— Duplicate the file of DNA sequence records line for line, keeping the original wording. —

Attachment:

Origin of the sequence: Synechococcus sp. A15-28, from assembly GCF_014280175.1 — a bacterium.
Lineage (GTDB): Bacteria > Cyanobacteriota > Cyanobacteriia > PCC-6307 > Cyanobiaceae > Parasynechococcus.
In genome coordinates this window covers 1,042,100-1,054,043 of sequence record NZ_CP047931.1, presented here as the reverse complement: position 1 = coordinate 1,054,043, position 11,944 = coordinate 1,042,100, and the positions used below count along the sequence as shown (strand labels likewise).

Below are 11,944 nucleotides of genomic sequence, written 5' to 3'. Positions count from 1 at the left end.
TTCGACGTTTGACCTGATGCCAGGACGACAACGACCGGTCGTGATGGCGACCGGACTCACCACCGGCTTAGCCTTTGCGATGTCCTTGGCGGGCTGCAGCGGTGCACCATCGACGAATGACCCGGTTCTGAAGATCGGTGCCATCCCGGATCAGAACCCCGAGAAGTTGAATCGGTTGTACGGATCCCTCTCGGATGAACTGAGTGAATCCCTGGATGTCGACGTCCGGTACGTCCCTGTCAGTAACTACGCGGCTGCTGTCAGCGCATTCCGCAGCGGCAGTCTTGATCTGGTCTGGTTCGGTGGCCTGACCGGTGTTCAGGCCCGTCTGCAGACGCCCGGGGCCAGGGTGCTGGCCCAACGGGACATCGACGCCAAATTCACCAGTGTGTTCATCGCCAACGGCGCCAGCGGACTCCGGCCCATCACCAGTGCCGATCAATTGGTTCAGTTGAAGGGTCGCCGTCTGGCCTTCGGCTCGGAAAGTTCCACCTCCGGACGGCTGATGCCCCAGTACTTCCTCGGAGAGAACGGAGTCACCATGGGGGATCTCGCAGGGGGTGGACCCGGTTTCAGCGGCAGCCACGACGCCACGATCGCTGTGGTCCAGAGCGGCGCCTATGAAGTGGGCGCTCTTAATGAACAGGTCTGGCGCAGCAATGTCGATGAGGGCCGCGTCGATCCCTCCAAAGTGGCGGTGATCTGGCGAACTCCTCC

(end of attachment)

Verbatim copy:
Origin of the sequence: Synechococcus sp. A15-28, from assembly GCF_014280175.1 — a bacterium.
Lineage (GTDB): Bacteria > Cyanobacteriota > Cyanobacteriia > PCC-6307 > Cyanobiaceae > Parasynechococcus.
In genome coordinates this window covers 1,042,100-1,054,043 of sequence record NZ_CP047931.1, presented here as the reverse complement: position 1 = coordinate 1,054,043, position 11,944 = coordinate 1,042,100, and the positions used below count along the sequence as shown (strand labels likewise).

Below are 11,944 nucleotides of genomic sequence, written 5' to 3'. Positions count from 1 at the left end.
TTCGACGTTTGACCTGATGCCAGGACGACAACGACCGGTCGTGATGGCGACCGGACTCACCACCGGCTTAGCCTTTGCGATGTCCTTGGCGGGCTGCAGCGGTGCACCATCGACGAATGACCCGGTTCTGAAGATCGGTGCCATCCCGGATCAGAACCCCGAGAAGTTGAATCGGTTGTACGGATCCCTCTCGGATGAACTGAGTGAATCCCTGGATGTCGACGTCCGGTACGTCCCTGTCAGTAACTACGCGGCTGCTGTCAGCGCATTCCGCAGCGGCAGTCTTGATCTGGTCTGGTTCGGTGGCCTGACCGGTGTTCAGGCCCGTCTGCAGACGCCCGGGGCCAGGGTGCTGGCCCAACGGGACATCGACGCCAAATTCACCAGTGTGTTCATCGCCAACGGCGCCAGCGGACTCCGGCCCATCACCAGTGCCGATCAATTGGTTCAGTTGAAGGGTCGCCGTCTGGCCTTCGGCTCGGAAAGTTCCACCTCCGGACGGCTGATGCCCCAGTACTTCCTCGGAGAGAACGGAGTCACCATGGGGGATCTCGCAGGGGGTGGACCCGGTTTCAGCGGCAGCCACGACGCCACGATCGCTGTGGTCCAGAGCGGCGCCTATGAAGTGGGCGCTCTTAATGAACAGGTCTGGCGCAGCAATGTCGATGAGGGCCGCGTCGATCCCTCCAAAGTGGCGGTGATCTGGCGAACTCCTCC